Cover image for The name of the blade
The name of the blade
Marriott, Zoë, 1982- , author.
First U.S. edition.
Publication Information:
Somerville, Massachusetts : Candlewick Press, 2014.
Physical Description:
358 pages ; 21 cm
When Mio takes the katana, a Japanese long sword her grandfather hid in the attic before his death, her actions unleash an ancient evil onto the streets of London.
Reading Level:
Ages 12 and up.

750 Lexile.
Program Information:
Accelerated Reader AR MG+ 5.2 12.0 170890.
Format :


Call Number
Material Type
Home Location
Clarence Library Y FICTION Young Adult Fiction Young Adult
Clearfield Library Y FICTION Young Adult Fiction Young Adult
East Delavan Branch Library Y FICTION Young Adult Fiction Open Shelf
Hamburg Library Y FICTION Young Adult Fiction Young Adult
Lancaster Library Y FICTION Young Adult Fiction Fantasy
Niagara Branch Library Y FICTION Young Adult Fiction Open Shelf
Riverside Branch Library Y FICTION Young Adult Fiction Young Adult
Central Library Y FICTION Young Adult Fiction Popular Materials-Young Adult

On Order



Ancient Japanese gods and monsters are unleashed on modern-day London in this first book of an epic trilogy from acclaimed fantasy writer Zo#65533; Marriott.

When Mio sneaks the family's katana -- a priceless ancestral sword --from her parents' attic, she just wants to spice up a costume. But the katana is much more than a dusty antique. Awakening the power within the sword unleashes a terrible, ancient evil onto the streets of unsuspecting London. But it also releases Shinobu, a fearless warrior boy, from the depths of time. He helps to protect Mio -- and steals her heart. With creatures straight out of Japanese myths stalking her and her friends, Mio realizes that if she cannot keep the sword safe and learn to control its legendary powers, she will lose not only her own life . . . but the love of a lifetime.

Author Notes

Zo#65533; Marriott is the author of the young adult fantasy novels The Swan Kingdom, Daughter of the Flames, and Shadows on the Moon, which won the prestigious Sasakawa Prize. She lives in England.

Reviews 3

Booklist Review

Mio Yamato's grandfather died before he could explain the mysterious katana in the attic, and although Mio enjoyed Japanese fairy tales as a kid, she's way more interested in the sword's potential to spice up her outfit for a big party. Unfortunately for Mio, unleashing the katana on London means opening a portal that releases a (superhot) Japanese warrior named Shinobu and calls up the gods and monsters of Japanese legend to battle over this mysterious sword. Marriott gifts Mio with a bit of uncertainty and typical teen angst, tempering the hard edge of the high-stakes-action scenes with convincing, swoon-worthy moments between Mio and Shinobu. Fans of Japanese lore will appreciate the wily kitsune tribespeople, who agree to help this unlikely trio, and there's enough nail-biting action and near misses in the romance department to keep every reader on their toes. First in a trilogy originally published in the UK, this will win American fans who like their fantasy urban, their romances mysterious, and their swords well sharpened.--Howerton, Erin Downey Copyright 2014 Booklist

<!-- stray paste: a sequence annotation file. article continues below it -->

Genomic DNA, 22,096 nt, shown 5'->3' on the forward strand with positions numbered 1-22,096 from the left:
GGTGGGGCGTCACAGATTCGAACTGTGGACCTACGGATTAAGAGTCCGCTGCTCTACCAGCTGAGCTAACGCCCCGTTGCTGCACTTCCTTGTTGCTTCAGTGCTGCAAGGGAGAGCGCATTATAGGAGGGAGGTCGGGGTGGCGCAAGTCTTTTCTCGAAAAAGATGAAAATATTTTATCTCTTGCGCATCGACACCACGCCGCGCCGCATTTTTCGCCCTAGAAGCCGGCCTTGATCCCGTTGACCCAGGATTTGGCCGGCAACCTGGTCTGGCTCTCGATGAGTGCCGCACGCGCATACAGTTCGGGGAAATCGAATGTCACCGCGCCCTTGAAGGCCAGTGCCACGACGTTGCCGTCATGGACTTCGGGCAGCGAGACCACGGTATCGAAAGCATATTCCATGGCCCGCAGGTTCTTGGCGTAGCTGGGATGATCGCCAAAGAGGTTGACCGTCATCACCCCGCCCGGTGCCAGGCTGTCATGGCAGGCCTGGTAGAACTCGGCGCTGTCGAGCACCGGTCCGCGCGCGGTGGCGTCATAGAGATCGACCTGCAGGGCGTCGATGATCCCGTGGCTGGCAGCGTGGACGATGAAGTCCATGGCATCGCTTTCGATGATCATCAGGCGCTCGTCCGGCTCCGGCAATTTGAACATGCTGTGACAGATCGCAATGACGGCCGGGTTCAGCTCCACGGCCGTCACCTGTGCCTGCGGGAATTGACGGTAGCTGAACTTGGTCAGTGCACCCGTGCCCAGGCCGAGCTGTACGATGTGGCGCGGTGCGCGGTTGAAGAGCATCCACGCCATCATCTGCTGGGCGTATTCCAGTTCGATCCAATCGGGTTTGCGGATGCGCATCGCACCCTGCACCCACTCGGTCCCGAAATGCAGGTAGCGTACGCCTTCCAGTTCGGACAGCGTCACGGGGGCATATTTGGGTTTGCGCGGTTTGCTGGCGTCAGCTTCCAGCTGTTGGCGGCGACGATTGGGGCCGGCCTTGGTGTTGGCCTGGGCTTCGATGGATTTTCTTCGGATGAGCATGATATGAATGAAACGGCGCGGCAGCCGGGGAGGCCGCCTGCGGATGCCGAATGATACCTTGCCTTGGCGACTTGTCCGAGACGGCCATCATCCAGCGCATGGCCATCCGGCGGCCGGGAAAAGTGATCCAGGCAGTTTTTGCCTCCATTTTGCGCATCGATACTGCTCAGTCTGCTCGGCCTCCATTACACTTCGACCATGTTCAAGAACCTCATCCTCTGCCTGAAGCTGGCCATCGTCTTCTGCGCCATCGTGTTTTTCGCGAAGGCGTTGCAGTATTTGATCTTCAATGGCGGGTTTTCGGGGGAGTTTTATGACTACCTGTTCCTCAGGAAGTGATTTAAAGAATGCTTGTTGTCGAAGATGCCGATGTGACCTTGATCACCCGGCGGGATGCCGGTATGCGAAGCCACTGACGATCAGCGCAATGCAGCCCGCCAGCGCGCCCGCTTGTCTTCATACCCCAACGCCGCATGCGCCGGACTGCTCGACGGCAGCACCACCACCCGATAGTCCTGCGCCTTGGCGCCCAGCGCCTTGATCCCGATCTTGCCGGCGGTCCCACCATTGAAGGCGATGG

Publisher's Weekly Review

Marriott (Shadows on the Moon) launches a trilogy that draws from Japanese mythology to deliver an action-packed story with a romantic undercurrent. When nearly 16-year-old Londoner Mio Yamato "borrows" the katana that has been in her family for centuries to flesh out a Christmas party costume, she inadvertently awakens an ancient evil-a nine-tailed cat demon called a Nekomata-which leaves blood and misery in its wake and wants the sword for itself. But she also frees Shinobu, a young man who has been trapped in the sword for 500 years. To rescue her best friend's sister from the Nekomata and thwart its plans, Mio and Shinobu team up with London's reclusive Kitsune community of shapeshifting foxes while Mio learns to master the sword's power. While the story starts off slowly, it quickly kicks into high gear as Mio and friends fight for their lives in the real and spirit worlds, deal with Kitsune intrigue, and face omnipresent danger. Strong characters and an intriguing premise make this a solid, enjoyable story. Ages 12-up. Agent: Nancy Miles, Miles Stott Literary Agency. (Nov.) © Copyright PWxyz, LLC. All rights reserved.

School Library Journal Review

Gr 6 Up-Mio Yamato has owned a beautiful and dangerous katana for most of her life, a gift passed down from her beloved Ojjichan (grandfather), meant to become hers when she turns 16. She knows she shouldn't take it out earlier than her 16th birthday, but with her parents away on a trip and a Halloween party to get ready for, the teen takes it down just days before it was meant to be hers. Almost immediately, she regrets her decision. To and from the party, she begins to see dark figures and omens everywhere. The Nekomata, an ancient cat monster begins stalking those close to her, and a boy she has only seen in her dreams shows up to aid her against the monster she has apparently set free. Since everything has come from the sword, Mio feels like she has to make it right, especially when the monster threatens her best friends. What follows is a crucial battle for a highly sympathetic character and a clever twist on Japanese mythology. The story is slow to develop, but readers who keep with it will be rewarded with unique and fun characters, a truly dire conflict, and a lifetime-spanning love story. This is a particularly good choice for library collections that need more myth-based fiction, and want to branch out from Greek myth and fairy tales.-Heather Talty, formerly at Columbia Grammar & Preparatory School, New York City (c) Copyright 2012. Library Journals LLC, a wholly owned subsidiary of Media Source, Inc. No redistribution permitted.

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